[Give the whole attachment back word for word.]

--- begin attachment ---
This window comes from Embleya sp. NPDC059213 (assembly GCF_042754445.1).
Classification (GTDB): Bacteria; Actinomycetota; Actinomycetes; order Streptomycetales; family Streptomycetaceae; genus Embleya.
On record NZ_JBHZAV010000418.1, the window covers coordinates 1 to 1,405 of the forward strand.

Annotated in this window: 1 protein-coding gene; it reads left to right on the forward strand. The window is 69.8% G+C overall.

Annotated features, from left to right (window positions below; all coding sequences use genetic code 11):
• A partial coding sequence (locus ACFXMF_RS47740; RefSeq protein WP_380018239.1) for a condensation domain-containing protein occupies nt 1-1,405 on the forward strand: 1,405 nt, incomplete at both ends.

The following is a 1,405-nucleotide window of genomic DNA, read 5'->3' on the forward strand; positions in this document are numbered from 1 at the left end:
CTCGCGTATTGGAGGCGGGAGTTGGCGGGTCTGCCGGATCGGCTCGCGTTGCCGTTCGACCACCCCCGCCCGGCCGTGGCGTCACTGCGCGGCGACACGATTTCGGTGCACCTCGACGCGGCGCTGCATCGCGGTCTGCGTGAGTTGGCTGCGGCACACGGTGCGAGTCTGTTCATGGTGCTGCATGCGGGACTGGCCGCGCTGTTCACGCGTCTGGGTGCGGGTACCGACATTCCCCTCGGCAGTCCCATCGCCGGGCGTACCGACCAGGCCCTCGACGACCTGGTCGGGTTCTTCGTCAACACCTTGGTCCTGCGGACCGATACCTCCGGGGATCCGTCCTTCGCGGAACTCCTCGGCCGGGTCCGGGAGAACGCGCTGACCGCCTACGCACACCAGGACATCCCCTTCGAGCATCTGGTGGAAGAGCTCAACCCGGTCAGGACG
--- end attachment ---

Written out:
This window comes from Embleya sp. NPDC059213 (assembly GCF_042754445.1).
Classification (GTDB): Bacteria; Actinomycetota; Actinomycetes; order Streptomycetales; family Streptomycetaceae; genus Embleya.
On record NZ_JBHZAV010000418.1, the window covers coordinates 1 to 1,405 of the forward strand.

Annotated in this window: 1 protein-coding gene; it reads left to right on the forward strand. The window is 69.8% G+C overall.

Annotated features, from left to right (window positions below; all coding sequences use genetic code 11):
• A partial coding sequence (locus ACFXMF_RS47740; RefSeq protein WP_380018239.1) for a condensation domain-containing protein occupies nt 1-1,405 on the forward strand: 1,405 nt, incomplete at both ends.

The following is a 1,405-nucleotide window of genomic DNA, read 5'->3' on the forward strand; positions in this document are numbered from 1 at the left end:
CTCGCGTATTGGAGGCGGGAGTTGGCGGGTCTGCCGGATCGGCTCGCGTTGCCGTTCGACCACCCCCGCCCGGCCGTGGCGTCACTGCGCGGCGACACGATTTCGGTGCACCTCGACGCGGCGCTGCATCGCGGTCTGCGTGAGTTGGCTGCGGCACACGGTGCGAGTCTGTTCATGGTGCTGCATGCGGGACTGGCCGCGCTGTTCACGCGTCTGGGTGCGGGTACCGACATTCCCCTCGGCAGTCCCATCGCCGGGCGTACCGACCAGGCCCTCGACGACCTGGTCGGGTTCTTCGTCAACACCTTGGTCCTGCGGACCGATACCTCCGGGGATCCGTCCTTCGCGGAACTCCTCGGCCGGGTCCGGGAGAACGCGCTGACCGCCTACGCACACCAGGACATCCCCTTCGAGCATCTGGTGGAAGAGCTCAACCCGGTCAGGACG